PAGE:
The largest state park in Alabama, Oak Mountain sprawls across 9,940 acres just south of Birmingham. Cyclists at all skill levels can ride several trails. Experienced riders like the Double Oak Trail, also called the Red Trail, which runs approximately 22 miles through mountainous terrain. In 2010, the International Mountain Bicycling Association (IMBA) placed Oak Mountain on its list of Epic Rides, making it one of the “must ride” trails in the world.
Chewacla State Park south of Auburn offers riders more than 30 trail miles. Named for the Central Alabama Mountain Pedalers who helped build and maintain it, the CAMP Trail runs about a mile through relatively flat terrain around the campground. Other trails, like the eight-mile long For Pete’s Sake Trail, wander through rugged, rocky terrain.
“As a former president of CAMP, I’m most familiar with Chewacla,” Darden says. “We want to build trails that are easily accessible so people can jump into the sport without any previous experience and feel comfortable riding. We also want riders to have opportunities to progress in their skill levels so they continue to grow as mountain bikers.”
CAMP and other volunteers worked to construct a dual slalom trail, the first of its kind in the state and unique to most of the Southeast. The Chewacla trail will host the Southeastern Collegiate Cycling Conference’s 2018 Mountain Bike Championship in early October.
The Coldwater Mountain Doug Ghee Nature Preserve and Recreation Area covers 4,183 acres of Forever Wild property in the foothills of the Appalachian Mountains by Anniston. Because of its status with the IMBA, people from surrounding states and even foreign countries frequently visit Coldwater Mountain, giving the Anniston area a tourism boost.
“The greater Anniston area has more than a hundred miles of trails,” Tillman confirms. “In terms of habitat, Alabama is one of the most varied states in the union, but the crown jewel is Coldwater Mountain. It has 37 miles of trails right now, but when we finish, it will have 70.”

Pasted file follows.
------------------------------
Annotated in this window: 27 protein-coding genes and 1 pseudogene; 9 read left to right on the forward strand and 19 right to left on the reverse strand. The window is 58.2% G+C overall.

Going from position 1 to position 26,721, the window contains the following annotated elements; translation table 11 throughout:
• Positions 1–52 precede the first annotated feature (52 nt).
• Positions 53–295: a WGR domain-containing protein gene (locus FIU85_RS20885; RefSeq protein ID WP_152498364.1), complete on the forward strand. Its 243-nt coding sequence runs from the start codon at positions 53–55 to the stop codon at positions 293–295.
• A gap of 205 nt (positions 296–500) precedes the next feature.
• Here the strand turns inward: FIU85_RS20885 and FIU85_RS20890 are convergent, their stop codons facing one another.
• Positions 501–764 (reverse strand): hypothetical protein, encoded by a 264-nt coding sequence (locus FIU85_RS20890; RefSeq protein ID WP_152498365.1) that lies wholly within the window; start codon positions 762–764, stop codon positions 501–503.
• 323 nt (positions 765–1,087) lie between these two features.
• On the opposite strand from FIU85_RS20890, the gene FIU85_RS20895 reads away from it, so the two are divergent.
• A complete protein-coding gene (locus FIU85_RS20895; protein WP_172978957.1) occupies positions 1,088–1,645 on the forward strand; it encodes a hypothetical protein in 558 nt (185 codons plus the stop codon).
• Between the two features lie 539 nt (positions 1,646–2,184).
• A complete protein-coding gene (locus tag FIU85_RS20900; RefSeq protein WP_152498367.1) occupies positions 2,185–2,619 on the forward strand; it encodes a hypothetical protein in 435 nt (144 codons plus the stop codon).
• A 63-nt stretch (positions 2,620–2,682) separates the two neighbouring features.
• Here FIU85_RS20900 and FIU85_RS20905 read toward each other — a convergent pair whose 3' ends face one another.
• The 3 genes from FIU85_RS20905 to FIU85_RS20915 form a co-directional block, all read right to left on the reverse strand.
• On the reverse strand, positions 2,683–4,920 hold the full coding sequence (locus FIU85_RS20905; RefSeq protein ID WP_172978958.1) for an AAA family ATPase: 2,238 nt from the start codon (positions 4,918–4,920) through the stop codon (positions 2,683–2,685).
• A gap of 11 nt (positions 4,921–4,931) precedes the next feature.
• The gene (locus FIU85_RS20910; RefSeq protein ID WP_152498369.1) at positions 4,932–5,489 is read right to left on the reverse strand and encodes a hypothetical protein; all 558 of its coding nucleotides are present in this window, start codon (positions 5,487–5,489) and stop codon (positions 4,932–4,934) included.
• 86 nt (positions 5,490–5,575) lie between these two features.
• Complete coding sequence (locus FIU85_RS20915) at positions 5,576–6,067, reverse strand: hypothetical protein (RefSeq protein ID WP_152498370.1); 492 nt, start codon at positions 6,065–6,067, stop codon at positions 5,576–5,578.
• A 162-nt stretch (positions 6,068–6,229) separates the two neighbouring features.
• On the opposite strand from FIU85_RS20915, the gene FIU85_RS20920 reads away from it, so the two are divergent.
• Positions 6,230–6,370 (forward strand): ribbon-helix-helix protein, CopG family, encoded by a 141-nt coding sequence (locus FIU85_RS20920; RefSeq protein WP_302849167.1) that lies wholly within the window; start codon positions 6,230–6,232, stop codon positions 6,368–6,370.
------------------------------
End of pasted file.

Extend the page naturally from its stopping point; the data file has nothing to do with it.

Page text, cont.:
The new Duck River Reservoir in Cullman just opened a 20-mile hiking and mountain biking trail that circles the entire lake. Susan Eller with the Cullman Economic Development Agency says it’s already attracted cyclists from across northern Alabama, and they intend to market it to local residents but also to create tourism dollars.
South of Anniston, Cheaha State Park offers incredible riding opportunities. Cheaha Mountain, the highest point in Alabama, reaches 2,413 feet. People can also bike through parts of the Talladega National Forest, including Coleman Lake Recreation Area north of Heflin.
In northern Alabama, many people ride the trails at Monte Sano State Park near Huntsville. In the fall, park visitors enjoy spectacular views of mountains emblazoned with colorful foliage. Riders can choose among 14 miles of trail that range from very easy to extremely difficult. The adjacent Monte Sano Land Trust Preserve offers another 20 trail miles.
“Northern Alabama has some wonderful bike trails,” Swanstrom says. “On Monte Sano, the terrain is rocky, so people need to have some ability to ride the trails. Mountain biking is a wonderful way to enjoy nature and the mountain scenery while getting good exercise. It’s a very social sport, whether people just get out with a few friends to ride or they join hundreds of other people participating in an organized ride.”
Although lacking mountains, cyclists can still find ample cycling opportunities in southern Alabama. In Mobile County, Chickasabogue Park provides 17 miles of trails wandering through hardwood forests, sandy pine flats and over bridges crossing lowlands. In southeastern Alabama, Dothan coordinated with the Alabama State Lands Division to build a 319-acre park that features 10 miles of trails.
“The Dothan Forever Wild trails are multi-use, but their primary purpose is for mountain biking,” says Evan Lawrence with Alabama State Lands. “The terrain is somewhat flat, but the city added some features. The trails go through mixed hardwood and pine forests and cross Beaver Creek, which is very swampy.”
All over Alabama, cyclists can usually find a place to ride close to home with a quick internet search. For Alabama state park information, see www.alapark.com.
This story originally appeared in Alabama Living.